The couple, who have been married for 20 years, have made a huge leap into the unknown, but they are committed to making a go of things. “At the end of the day, we have invested a lot of money in this place, and our aim is to run it as a successful business,” says Kate. “But we have other responsibilities, too. Not least, we have Tim and Sarah – our tenants. Their home and their livelihood is here, so we have a responsibility to make a success of this for them. And we have a moral responsibility to look after this farm and the land. We don’t see ourselves as the owners – more as custodians, protecting and improving this little piece of agricultural Wales for future generations.”
* Course details: www.humblebynature.com

TV SERIES INSPIRED COURSES
Kate started thinking about holding courses for smallholders soon after presenting the surprise hit BBC series Lambing Live set on a Welsh sheep farm which was home to the charismatic Beavan family.
“Although I was brought up in the country, I knew nothing about agriculture, so doing Lambing Live, was like being given a backstage pass to the world of farming. I felt I was being given exclusive access behind the scenes. Having the opportunity to witness the full process and learning how the food we eat is produced was a real privilege. I want others to have the same opportunity, and in a situation where they don’t feel embarrassed about turning up in their pink wellies and asking what they think might be silly questions.”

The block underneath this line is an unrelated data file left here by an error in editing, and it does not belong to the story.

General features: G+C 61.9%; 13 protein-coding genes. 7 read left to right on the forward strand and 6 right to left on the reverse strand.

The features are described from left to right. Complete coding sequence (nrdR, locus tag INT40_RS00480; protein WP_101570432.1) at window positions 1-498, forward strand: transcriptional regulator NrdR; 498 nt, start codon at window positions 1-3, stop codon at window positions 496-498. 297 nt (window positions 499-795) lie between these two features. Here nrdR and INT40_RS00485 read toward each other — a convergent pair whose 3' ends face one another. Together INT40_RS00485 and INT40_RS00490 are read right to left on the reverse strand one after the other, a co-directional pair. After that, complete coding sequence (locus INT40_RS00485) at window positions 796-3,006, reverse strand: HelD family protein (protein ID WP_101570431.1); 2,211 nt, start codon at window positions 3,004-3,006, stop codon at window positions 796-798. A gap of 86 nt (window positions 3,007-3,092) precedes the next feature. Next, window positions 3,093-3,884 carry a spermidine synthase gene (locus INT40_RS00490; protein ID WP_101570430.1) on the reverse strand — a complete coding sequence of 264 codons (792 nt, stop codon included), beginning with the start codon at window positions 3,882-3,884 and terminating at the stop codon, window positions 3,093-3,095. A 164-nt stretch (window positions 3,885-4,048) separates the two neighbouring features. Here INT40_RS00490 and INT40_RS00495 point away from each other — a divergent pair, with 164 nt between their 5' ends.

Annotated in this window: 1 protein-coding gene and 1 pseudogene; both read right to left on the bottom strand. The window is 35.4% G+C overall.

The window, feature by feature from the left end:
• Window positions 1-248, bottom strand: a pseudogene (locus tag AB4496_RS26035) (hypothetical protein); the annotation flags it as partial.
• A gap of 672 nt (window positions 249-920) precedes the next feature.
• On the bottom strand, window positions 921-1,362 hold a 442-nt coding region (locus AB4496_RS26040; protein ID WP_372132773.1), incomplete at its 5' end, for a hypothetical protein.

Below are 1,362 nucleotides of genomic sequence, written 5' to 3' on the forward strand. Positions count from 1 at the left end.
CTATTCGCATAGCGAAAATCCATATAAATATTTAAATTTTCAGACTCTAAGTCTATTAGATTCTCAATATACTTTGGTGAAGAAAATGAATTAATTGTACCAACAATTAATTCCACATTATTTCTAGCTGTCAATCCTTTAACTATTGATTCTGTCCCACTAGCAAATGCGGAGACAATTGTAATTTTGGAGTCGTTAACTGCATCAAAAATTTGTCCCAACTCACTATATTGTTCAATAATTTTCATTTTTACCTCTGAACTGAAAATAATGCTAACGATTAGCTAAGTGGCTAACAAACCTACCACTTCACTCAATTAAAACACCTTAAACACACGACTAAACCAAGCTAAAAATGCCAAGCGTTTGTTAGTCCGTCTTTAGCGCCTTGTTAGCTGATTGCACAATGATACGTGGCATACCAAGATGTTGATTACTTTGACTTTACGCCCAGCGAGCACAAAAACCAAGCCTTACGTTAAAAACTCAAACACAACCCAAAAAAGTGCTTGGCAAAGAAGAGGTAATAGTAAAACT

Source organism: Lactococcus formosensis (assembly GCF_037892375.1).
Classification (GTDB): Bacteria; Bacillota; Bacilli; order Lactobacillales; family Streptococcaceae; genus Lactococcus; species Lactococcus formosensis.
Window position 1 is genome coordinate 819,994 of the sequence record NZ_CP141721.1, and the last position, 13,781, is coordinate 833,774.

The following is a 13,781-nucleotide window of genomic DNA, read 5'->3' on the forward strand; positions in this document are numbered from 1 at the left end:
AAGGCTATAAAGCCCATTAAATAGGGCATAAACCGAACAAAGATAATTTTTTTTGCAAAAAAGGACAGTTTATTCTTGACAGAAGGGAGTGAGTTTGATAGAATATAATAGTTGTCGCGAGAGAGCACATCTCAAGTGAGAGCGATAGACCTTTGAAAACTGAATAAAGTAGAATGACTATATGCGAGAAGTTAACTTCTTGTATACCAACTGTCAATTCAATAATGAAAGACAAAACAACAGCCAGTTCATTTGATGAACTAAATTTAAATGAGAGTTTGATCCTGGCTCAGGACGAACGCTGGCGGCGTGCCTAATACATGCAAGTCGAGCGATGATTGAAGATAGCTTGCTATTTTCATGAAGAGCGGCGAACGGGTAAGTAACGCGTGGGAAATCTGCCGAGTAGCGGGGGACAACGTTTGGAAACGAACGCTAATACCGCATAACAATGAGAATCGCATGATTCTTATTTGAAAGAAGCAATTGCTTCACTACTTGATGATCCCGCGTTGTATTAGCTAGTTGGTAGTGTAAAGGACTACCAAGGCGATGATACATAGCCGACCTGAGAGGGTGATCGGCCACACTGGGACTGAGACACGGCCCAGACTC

HUMBLE BEGINNINGS
Kate was born in 1968 in Wimbledon, south London, but grew up with brother Charlie in Berkshire, next door to a farm.
Leaving school with A-levels in English, history and Latin, she decided against going to university and set off for South Africa, taking a variety of jobs including working on a crocodile farm and driving trucks for a safari company.
Her first job in TV came in 1989, making tea and carrying out admin tasks for a company which made corporate videos. She worked her way up the ranks to production assistant, researcher, assistant producer, and director.
After more travelling across South Africa, in 1997 she joined the BBC as a researcher on the Rolf Harris show Animal Hospital. She later moved to the Holiday programme and, on just her second day, was asked to do a screen test, marking the start of her career as a presenter.